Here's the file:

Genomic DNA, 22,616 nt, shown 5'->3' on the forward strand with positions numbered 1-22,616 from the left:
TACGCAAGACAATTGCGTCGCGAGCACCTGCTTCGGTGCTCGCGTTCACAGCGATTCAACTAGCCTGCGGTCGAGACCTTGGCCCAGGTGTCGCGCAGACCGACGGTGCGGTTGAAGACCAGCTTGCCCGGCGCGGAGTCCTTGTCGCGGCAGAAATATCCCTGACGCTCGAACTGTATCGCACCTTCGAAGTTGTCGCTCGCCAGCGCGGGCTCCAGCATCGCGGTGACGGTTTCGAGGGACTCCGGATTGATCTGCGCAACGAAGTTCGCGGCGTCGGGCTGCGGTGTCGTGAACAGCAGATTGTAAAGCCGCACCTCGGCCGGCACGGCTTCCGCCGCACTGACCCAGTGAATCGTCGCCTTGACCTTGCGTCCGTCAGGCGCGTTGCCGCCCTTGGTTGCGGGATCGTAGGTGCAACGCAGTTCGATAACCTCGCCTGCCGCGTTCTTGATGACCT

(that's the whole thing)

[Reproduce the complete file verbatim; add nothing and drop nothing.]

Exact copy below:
Genomic DNA, 22,616 nt, shown 5'->3' on the forward strand with positions numbered 1-22,616 from the left:
TACGCAAGACAATTGCGTCGCGAGCACCTGCTTCGGTGCTCGCGTTCACAGCGATTCAACTAGCCTGCGGTCGAGACCTTGGCCCAGGTGTCGCGCAGACCGACGGTGCGGTTGAAGACCAGCTTGCCCGGCGCGGAGTCCTTGTCGCGGCAGAAATATCCCTGACGCTCGAACTGTATCGCACCTTCGAAGTTGTCGCTCGCCAGCGCGGGCTCCAGCATCGCGGTGACGGTTTCGAGGGACTCCGGATTGATCTGCGCAACGAAGTTCGCGGCGTCGGGCTGCGGTGTCGTGAACAGCAGATTGTAAAGCCGCACCTCGGCCGGCACGGCTTCCGCCGCACTGACCCAGTGAATCGTCGCCTTGACCTTGCGTCCGTCAGGCGCGTTGCCGCCCTTGGTTGCGGGATCGTAGGTGCAACGCAGTTCGATAACCTCGCCTGCCGCGTTCTTGATGACCT